How Many Acres is a Golf Course?

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There are so many golf courses around the world but each one is truly unique. They come in all different styles based on the type of ground and setting, but they also come in all different lengths and take up different amounts of land.

view from the green on the 20th hole at palamres

You’ll have likely played some golf courses where you’ve had to wait for another group before you tee off or putt out. Even some instances where you have to tee off over greens on other holes just to reach the fairways.

Other courses may have different holes that share a fairway, or even a green, as is the case at the Home of Golf (The Old Course) in St. Andrews. 

At my home course, there’s one point in the round where the 1st green, 2nd tee, 15th green, 16th tee and 18th tee are all within an earshot of each other. It can be pretty chaotic on a Saturday afternoon deciding who plays first when there are nearly 200 players on the course!

On the other hand, you can play other golf courses which will spread out over so much land that you feel like you are the only person on the entire course.

Officially there’s no set length or space a golf course needs to take up to be considered a proper golf course, but it can be useful to know the average length and acreage of a course. It should give you some perspective of your golf course or ones you’re looking to play. 

How many acres is a golf course?

Well getting right into the thick of things, the average number of acres of a golf course in the UK is 111. For the US this is slightly larger at 150 acres.  

In the UK that means the average golf hole takes up around 6 acres of land and that doesn’t include any practice areas or the club house.

For reference, an average housing development will fit four homes into 1 acre, which goes to show how much land a golf course takes up. Golf courses are quite simply big estates of property, which is also why they tend to be so expensive and time consuming to maintain.

What does the land of the average golf course consist of?

With the average golf course taking up so much space, it is only fair to discuss what the golf course really consists of. 

Well, the first thing would be the course itself which is by far the widest land area of a golf course. 

To be more specific, on average 67% of a golf course is “maintained turf” which includes the fairway, greens, rough, practice areas and generally everywhere else where the grass needs to be kept.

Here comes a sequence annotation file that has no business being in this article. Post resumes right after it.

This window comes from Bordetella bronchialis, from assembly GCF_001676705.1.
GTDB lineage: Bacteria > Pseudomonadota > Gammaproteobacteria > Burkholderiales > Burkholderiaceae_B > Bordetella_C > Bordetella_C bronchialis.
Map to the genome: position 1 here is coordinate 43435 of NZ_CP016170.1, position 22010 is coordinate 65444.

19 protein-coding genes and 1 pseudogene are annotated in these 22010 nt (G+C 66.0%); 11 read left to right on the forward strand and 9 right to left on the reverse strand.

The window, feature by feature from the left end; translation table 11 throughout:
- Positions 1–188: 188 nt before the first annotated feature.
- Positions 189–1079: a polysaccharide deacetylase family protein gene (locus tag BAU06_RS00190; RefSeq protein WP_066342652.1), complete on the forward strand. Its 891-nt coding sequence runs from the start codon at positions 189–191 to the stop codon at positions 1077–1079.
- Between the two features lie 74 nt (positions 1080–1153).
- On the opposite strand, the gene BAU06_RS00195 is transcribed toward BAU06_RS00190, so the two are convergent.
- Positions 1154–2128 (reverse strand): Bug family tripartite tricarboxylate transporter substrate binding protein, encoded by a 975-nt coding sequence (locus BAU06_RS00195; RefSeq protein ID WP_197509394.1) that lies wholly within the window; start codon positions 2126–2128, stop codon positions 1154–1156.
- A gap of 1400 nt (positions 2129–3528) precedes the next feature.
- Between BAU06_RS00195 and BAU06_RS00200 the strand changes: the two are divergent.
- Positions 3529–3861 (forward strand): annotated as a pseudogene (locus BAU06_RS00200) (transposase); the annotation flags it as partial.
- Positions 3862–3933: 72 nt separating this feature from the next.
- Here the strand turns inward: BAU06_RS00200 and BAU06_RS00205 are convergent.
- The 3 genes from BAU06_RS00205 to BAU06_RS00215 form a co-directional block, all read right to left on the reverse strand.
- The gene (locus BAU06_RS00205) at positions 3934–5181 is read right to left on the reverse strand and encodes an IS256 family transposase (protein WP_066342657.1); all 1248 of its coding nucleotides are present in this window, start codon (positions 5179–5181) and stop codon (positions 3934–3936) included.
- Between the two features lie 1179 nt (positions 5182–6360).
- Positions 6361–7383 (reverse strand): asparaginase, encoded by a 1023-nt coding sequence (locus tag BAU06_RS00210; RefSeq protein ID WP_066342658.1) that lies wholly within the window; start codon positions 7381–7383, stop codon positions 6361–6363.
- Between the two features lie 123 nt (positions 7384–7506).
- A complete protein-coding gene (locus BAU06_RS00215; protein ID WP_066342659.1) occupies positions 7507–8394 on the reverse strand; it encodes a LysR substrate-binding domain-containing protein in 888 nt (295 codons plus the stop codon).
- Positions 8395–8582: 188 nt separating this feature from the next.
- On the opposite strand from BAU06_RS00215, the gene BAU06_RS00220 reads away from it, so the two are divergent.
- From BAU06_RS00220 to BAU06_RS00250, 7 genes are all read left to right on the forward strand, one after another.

16% of an average golf course is a “non turfgrass landscape” which is really everything besides the grass on the golf course. This means things like the flower beds outside of the pro shop, forests or wooded areas and land of that nature. Again we are talking about the average golf course, so keep that in mind for this next percentage.

The next highest percentage of a golf course acreage consists of water bodies at 7%. This could be a pond before the green or after a tee box, or maybe a stream, some water drainage or wetland area out of the way that the golf course still owns. 

I know for my golf course personally there is no water on any of the holes, but the golf club still owns two ponds on the land which they use for watering the course. 

View from the tee with water in front.

Now most golf courses will face other hazards in the form of bunkers. These typically take up 3% of the land and again is probably one that varies considerably from course to course.

Besides the typical parts of the holes themselves, 4% of a golf course’s land is taken up by buildings like the maintenance shed or the restaurant and everything else. 

And finally 3% of the landing is simply for parking

Again this is simply an average breakdown of what the acreage consists of according to the GCSAA, so it will vary for each course.

How long is the average golf course in yards?

We have already hinted at the fact that an average course tends to allocate more than 6 acres per hole in the UK which tends to mean that the golf course is fairly long as well. 

Today the average length of a golf course is anywhere between 6,200 yards and 6,800 yards depending on what tees you are playing from. 

It may come as no surprise that the length of golf courses has only been increasing over the last century. This increase in course length is mainly caused by the fact that golfers are hitting the balls longer and longer with the technology of golf clubs increasing. Clubs are therefore trying to adapt the courses to the modern era of golf by lengthening them where possible. 

What is the average length of a golf course on the PGA Tour?

The average length of a PGA Tour course is 7,200 yards with the longest course being 7,700 yards. 

Much like golf courses in general, this has been increasing over the years at a rate of around 9 yards per year, or 100 yards per decade. It is crazy to think that maybe one day soon a golf course will be over 8,000 yards, a feat that has never been seen before. 

Going back to the 1950’s, the average PGA Tour course length was closer to 6,750 yards. This yardage is now around the tips length of the average golf course, not on the PGA Tour. 

Royal Lytham The Open

And it’s not just PGA Tour courses that are increasing in distance. To give some more context, the average length of Open Championships courses have increased to 7,300 yards. In fact, 9 of the last 14 Open Championship courses have all measured in over 7,000 yards, up again from around 6,800 yards in the 1950’s.